I had a great few days here meeting other travelers from Norway, France the US and Spain, deep inside the softly lit maze of streets within the old town fishing quarter of Parte Vieja, that make up 'Tapas Shangri-La'. Roaming freely with my appetite and my nose out on point, from one tempting Tapas bar to another, liberating my taste senses to whole new levels of discovery and culinary delight. It's a bit like a theme park for grown up foodies and at the same time, a proud and determined showcase that underlines why Spanish food culture and their varied dining/eatery experiences, have become so revered around the world. Deserved of the title: 'Foody Nirvana'. I miss it a lot.

Cautionary Note 1 !! - Pointing Etiquette & Conduct ! -- When sitting on a high stool at a crowded tapas bar, often hemmed in by other tourists and locals alike, the accepted method of communication - if you don't speak the language - is to 'point' at your chosen beverage or the plate of delicious looking food that has just appeared in front of a nearby diner. However - as the evening progresses and you become more loose with your pointing gesticulations’ - just make sure you remember to keep your eye on the finger at the end of your outstretched 'pointing arm', as it sweeps back and forth like the boom of a runaway crane, while your other hand is frantically trying to secure the attention of the harassed looking waitress down the other end of the bar.

One evening, I didn't - and managed to clear three full wine glasses, two beers, a steaming bowl of very yummy looking fisherman's stew and an open handbag....all into the laps of the cool and beautifully dressed Italian couple sitting right next to me. Oh dear. Instant commotion & chaos. It became immeasurably worse when some kind soul pointed out that the bowl of missing stew was now hiding in her handbag. God... didn't she scream!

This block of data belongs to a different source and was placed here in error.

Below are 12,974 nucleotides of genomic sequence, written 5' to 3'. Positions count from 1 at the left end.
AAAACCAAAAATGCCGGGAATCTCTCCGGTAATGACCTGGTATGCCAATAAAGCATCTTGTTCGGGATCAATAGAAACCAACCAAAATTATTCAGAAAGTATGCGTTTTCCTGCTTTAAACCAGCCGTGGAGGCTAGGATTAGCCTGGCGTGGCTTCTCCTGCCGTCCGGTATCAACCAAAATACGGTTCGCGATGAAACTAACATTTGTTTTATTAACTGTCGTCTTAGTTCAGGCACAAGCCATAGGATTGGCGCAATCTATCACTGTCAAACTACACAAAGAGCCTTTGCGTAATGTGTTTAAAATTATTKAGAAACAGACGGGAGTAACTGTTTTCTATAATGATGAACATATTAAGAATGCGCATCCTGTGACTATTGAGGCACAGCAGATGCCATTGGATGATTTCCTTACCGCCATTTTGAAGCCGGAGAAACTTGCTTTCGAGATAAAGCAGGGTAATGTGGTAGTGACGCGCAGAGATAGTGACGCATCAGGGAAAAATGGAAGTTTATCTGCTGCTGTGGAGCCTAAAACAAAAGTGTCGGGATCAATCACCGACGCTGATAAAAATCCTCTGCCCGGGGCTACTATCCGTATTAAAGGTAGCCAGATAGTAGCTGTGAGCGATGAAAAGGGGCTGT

Oh – and that box of perfectly chilled white Catalonian Corbieres (French!) wine with the plain labels, that our fantastic barman snuck out back for, around 3.00am that morning, after his boss had expired behind the sofa. Wow! Your still the man. And your secrets still safe with me. Providing you keep up the payments…..ho ho.

Click the 'PLAY' button to see Celina Zambon in concert performing Flamenco, while you read this post. You'll have to forgive me for the clash of south western 'Andalusian Flamenco' culture with this predominantly northern Spanish 'Basque' blog-ette....

Here are a couple of You Tube links to 'Basque Region' videos and so on: Great helicopter 'fly by' video short of San Sebastian and the nearby region.

If while visiting the region, you take the trouble to write down and try using a few basic Basque words and phrases - In Basque, Basques call themselves 'Euskaldunak' by the way - you will be received like a blood brother!